If all you want to do is plug in and charge your EV with no smart features, a dumb charger like the QUBEV will fit your lifestyle perfectly.
What is a dumb charger? A dumb charger is a powerful socket with a Type 2 connector wrapped up in a plastic box. You plug in to charge and unplug to stop charging, or you can control charging sessions via your vehicle or OEM app to connect to your vehicle.
The QUBEV charger is one of the most popular dumb EV chargers on the market, but is it any good? Our QUBEV review reveals everything you need to know. The variant we have for review is the 18th Edition for British Standards BS 7671:2018.
QUBEV Charger Review
The QUBEV charger unlocks 7.2kW charge speeds on the cheap with no smart features. It works well as a plug and play device, and you can still control charging inside your EV or via your OEM app. Overall, if all you want is an outlet that adds up to 28-miles of range per hour, you can’t go wrong.
The QUBEV charger gets the job done. It is a simple a plug and play device, or you can set schedules and control charging via your vehicle. Because of this, the QUBEV will never become obsolete, adding even more value to the £299.99 price.
In terms of charging experience, this is almost entirely determined by how you intend to use the QUBEV. As a plug and play device, it is faultless, with an adjustable amp rating (10A, 16A, 20A, 25A, 32A) and an LED status light indicator.
Is the QUBEV charger easy to install?
Editor’s note: Electrical work must be performed to the current Electrical Wiring Regulations. Only a qualified electrician can install the QUBEV.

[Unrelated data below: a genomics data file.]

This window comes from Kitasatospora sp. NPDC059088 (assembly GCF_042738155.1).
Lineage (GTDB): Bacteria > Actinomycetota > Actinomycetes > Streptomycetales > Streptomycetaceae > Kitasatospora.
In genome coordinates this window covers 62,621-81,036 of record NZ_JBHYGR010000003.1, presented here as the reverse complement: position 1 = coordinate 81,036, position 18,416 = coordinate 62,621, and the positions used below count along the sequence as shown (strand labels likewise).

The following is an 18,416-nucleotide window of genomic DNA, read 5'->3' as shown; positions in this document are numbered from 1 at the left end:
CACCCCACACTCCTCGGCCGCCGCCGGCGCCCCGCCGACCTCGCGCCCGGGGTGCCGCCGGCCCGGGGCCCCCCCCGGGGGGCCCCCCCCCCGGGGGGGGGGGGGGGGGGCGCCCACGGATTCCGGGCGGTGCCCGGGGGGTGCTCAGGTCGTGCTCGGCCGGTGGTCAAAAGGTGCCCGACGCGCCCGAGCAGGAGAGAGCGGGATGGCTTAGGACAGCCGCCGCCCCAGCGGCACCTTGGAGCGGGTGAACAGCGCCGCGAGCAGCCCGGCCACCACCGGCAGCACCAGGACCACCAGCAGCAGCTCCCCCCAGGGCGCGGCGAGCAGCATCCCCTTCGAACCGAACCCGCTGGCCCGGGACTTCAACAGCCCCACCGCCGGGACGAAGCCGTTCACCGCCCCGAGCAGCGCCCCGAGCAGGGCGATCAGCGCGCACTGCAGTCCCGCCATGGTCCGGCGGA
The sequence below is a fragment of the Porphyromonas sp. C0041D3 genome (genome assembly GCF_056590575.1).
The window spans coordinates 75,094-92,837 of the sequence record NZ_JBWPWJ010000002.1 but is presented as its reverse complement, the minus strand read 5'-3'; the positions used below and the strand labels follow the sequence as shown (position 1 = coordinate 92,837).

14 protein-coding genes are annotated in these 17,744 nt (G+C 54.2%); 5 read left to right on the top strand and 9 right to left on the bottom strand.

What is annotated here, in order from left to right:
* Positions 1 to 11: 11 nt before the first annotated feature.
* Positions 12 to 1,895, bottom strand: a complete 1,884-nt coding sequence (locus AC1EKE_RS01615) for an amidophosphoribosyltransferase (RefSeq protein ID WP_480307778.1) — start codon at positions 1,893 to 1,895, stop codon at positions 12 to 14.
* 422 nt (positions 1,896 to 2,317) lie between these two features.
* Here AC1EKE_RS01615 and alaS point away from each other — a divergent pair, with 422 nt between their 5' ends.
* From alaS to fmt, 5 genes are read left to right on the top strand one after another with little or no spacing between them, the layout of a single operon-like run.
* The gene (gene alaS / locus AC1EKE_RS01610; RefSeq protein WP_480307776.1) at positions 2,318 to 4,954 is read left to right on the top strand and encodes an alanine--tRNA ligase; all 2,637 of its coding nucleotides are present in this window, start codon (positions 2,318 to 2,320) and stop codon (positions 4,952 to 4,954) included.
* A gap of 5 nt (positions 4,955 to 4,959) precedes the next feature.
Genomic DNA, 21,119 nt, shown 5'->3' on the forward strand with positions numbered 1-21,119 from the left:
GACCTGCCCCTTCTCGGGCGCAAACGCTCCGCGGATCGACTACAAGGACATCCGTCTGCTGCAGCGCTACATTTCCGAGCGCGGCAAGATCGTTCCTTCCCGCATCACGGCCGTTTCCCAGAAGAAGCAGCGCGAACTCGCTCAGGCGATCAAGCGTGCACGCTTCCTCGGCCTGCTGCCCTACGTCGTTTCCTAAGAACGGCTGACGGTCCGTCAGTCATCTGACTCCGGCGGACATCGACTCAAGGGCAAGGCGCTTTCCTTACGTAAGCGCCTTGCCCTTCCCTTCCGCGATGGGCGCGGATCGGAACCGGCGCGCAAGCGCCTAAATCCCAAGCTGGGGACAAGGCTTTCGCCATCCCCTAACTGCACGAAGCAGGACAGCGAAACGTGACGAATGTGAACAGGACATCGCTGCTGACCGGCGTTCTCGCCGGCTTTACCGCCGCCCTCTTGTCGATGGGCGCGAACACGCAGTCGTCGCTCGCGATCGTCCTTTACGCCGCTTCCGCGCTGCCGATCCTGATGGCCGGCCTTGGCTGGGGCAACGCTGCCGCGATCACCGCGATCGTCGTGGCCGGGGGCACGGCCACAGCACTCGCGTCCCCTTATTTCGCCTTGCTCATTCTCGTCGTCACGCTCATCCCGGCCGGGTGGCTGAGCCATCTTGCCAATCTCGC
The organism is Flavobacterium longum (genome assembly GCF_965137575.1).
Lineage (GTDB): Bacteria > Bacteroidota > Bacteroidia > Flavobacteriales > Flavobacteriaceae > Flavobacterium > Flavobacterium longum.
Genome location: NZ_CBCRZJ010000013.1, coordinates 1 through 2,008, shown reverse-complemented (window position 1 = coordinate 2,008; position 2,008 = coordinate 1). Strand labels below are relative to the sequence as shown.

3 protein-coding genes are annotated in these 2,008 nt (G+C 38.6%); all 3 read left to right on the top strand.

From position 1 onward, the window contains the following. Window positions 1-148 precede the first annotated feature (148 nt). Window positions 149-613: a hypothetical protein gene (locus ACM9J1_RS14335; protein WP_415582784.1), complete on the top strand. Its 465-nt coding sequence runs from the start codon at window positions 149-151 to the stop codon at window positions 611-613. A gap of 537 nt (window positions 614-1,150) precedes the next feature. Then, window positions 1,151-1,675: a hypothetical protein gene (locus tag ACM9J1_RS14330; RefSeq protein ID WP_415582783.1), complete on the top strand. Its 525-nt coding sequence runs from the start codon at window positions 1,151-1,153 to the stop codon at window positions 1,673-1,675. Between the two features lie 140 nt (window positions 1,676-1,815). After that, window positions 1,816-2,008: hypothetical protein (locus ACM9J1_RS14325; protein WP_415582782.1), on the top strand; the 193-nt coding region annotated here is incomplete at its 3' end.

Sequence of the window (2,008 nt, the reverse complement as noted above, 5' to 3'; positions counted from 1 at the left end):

The QUBEV requires an earth rod or an earthing device (like a Garo or Matt:e) and an RCBO needs installing outside the unit. The RCBO should be scaled up, with recommended ratings of a 20A RCBO for a 16A supply and a 40A RCBO for a 32A supply.
The 18th edition comes as standard with a RCD + MCB enclosure. The C40A MCB is for AC overload protection and the Type B RCD for AC and DC fault protection.
QUBEV includes a fixing template in the box. You use the fixing template to mark the mounting position. Like all EV chargers, the QUBEV needs to be level, but it can be installed anywhere that’s flat, be it a stone wall or sturdy post.
After drilling holes using the template, you cut a hole in the bottom of the charger casing to allow the power cable to enter. A cable gland is required for weatherproofing, otherwise moisture and insects could get inside.
Wiring the QUBEV starts with terminating the supply cable and then feeding the terminals inside the case. The terminations are the screw-down type. The circuitry inside feels robust and there’s enough space to work comfortably.
The QUBEV is as anonymous as home chargers get. It’s a black plastic box with a logo and an LED status indicator, with a bottom entry for the power supply cable.
Measuring 150mm x 200mm x 100mm (W x H x D), it’s 25mm slimmer than the EO Mini Pro 2 but 10mm thicker than the Sync EV (both these smart home chargers are black boxes too, so they make ideal products for comparison).